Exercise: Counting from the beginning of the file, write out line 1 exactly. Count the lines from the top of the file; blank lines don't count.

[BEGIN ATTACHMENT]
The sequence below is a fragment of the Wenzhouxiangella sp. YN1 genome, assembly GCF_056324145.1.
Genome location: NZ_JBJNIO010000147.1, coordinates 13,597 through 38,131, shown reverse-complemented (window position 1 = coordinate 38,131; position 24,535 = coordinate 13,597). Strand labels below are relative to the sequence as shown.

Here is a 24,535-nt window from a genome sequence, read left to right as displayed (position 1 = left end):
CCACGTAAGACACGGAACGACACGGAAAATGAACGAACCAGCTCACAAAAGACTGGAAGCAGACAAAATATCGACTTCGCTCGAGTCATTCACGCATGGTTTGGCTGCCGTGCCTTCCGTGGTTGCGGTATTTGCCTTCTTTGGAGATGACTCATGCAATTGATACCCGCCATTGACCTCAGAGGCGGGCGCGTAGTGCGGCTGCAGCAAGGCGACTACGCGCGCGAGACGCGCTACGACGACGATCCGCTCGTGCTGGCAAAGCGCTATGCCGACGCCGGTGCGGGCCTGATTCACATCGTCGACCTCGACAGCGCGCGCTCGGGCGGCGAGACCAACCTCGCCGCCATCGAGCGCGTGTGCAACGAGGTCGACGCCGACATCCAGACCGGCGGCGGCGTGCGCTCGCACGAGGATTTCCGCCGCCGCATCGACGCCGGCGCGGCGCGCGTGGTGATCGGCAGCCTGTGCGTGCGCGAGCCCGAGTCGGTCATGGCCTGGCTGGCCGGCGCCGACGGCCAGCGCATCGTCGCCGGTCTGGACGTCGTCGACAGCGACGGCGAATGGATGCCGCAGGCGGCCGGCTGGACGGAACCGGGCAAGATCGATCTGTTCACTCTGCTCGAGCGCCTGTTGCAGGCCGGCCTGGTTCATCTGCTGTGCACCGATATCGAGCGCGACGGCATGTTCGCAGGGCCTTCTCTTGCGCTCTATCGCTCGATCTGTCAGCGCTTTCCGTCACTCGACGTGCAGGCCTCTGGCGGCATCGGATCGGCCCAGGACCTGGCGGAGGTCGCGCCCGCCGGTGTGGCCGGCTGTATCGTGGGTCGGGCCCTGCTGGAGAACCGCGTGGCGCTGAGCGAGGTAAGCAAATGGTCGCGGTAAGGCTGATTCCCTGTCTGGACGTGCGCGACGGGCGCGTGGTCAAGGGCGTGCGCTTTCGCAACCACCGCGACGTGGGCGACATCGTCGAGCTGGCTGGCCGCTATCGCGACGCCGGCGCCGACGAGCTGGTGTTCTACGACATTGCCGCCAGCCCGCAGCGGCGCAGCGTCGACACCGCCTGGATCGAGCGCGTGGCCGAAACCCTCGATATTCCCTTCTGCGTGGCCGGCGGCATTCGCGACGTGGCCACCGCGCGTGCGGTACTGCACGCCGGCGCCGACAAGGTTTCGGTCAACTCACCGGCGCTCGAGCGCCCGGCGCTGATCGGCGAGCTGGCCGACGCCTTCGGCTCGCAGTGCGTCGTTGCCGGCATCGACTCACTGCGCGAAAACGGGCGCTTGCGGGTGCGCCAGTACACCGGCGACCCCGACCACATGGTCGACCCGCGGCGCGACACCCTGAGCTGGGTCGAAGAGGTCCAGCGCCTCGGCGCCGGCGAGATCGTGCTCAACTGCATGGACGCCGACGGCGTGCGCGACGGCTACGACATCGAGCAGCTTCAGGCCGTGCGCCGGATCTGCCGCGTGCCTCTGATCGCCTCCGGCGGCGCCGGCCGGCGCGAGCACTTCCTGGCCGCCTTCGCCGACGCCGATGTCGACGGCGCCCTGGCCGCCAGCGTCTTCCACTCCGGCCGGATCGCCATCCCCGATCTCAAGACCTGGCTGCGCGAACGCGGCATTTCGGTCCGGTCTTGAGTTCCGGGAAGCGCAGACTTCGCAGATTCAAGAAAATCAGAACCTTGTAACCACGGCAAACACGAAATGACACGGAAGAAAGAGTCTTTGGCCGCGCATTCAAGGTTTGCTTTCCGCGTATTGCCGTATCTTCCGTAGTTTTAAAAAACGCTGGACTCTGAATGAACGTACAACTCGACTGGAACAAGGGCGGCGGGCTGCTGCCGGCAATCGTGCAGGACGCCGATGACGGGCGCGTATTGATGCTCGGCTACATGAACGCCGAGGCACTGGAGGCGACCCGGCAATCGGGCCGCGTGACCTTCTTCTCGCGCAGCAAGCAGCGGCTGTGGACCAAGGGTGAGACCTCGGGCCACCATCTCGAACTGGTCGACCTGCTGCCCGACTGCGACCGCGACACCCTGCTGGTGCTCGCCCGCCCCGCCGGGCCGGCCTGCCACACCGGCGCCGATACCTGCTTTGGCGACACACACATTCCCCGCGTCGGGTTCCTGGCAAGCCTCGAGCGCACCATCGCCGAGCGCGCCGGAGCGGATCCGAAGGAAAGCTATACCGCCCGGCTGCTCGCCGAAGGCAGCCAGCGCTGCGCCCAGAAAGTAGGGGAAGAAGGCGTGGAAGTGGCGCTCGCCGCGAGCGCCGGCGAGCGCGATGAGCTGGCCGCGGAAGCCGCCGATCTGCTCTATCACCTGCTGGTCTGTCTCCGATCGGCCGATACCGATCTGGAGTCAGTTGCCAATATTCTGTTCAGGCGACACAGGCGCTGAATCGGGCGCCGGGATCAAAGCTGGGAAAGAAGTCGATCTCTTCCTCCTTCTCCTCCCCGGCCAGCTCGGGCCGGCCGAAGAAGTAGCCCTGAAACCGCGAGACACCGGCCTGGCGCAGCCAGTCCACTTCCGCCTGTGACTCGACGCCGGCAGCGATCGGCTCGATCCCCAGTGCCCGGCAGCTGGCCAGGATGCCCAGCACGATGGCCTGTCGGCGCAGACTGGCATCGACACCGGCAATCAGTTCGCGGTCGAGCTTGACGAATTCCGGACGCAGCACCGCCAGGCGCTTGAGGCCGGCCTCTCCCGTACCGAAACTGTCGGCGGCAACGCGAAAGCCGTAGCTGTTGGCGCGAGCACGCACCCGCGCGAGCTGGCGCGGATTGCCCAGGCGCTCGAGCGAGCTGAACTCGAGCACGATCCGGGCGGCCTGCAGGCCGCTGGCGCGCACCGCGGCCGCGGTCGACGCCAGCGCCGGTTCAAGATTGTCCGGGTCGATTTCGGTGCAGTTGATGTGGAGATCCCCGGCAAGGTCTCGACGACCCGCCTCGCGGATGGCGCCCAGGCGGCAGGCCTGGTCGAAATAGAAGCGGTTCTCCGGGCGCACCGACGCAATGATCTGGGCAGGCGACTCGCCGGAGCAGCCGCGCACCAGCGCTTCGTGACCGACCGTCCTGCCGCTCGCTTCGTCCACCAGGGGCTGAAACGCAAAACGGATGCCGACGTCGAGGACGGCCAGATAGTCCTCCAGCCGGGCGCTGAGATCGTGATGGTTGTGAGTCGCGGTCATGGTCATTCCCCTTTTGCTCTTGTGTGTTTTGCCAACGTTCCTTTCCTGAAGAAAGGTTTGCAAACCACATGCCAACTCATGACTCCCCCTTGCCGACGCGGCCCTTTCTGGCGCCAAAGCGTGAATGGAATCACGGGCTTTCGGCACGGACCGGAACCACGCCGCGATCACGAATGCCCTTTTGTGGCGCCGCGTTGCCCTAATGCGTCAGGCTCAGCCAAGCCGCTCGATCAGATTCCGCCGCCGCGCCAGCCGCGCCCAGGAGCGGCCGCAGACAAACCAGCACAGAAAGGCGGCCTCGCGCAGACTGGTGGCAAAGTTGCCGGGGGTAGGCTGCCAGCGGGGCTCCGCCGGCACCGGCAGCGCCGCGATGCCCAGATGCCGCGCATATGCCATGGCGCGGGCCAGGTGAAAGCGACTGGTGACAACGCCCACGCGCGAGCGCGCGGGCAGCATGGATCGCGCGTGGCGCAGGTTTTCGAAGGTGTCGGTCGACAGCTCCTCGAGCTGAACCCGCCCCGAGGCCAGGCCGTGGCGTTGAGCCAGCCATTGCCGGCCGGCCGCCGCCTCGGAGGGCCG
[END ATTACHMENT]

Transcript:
The sequence below is a fragment of the Wenzhouxiangella sp. YN1 genome, assembly GCF_056324145.1.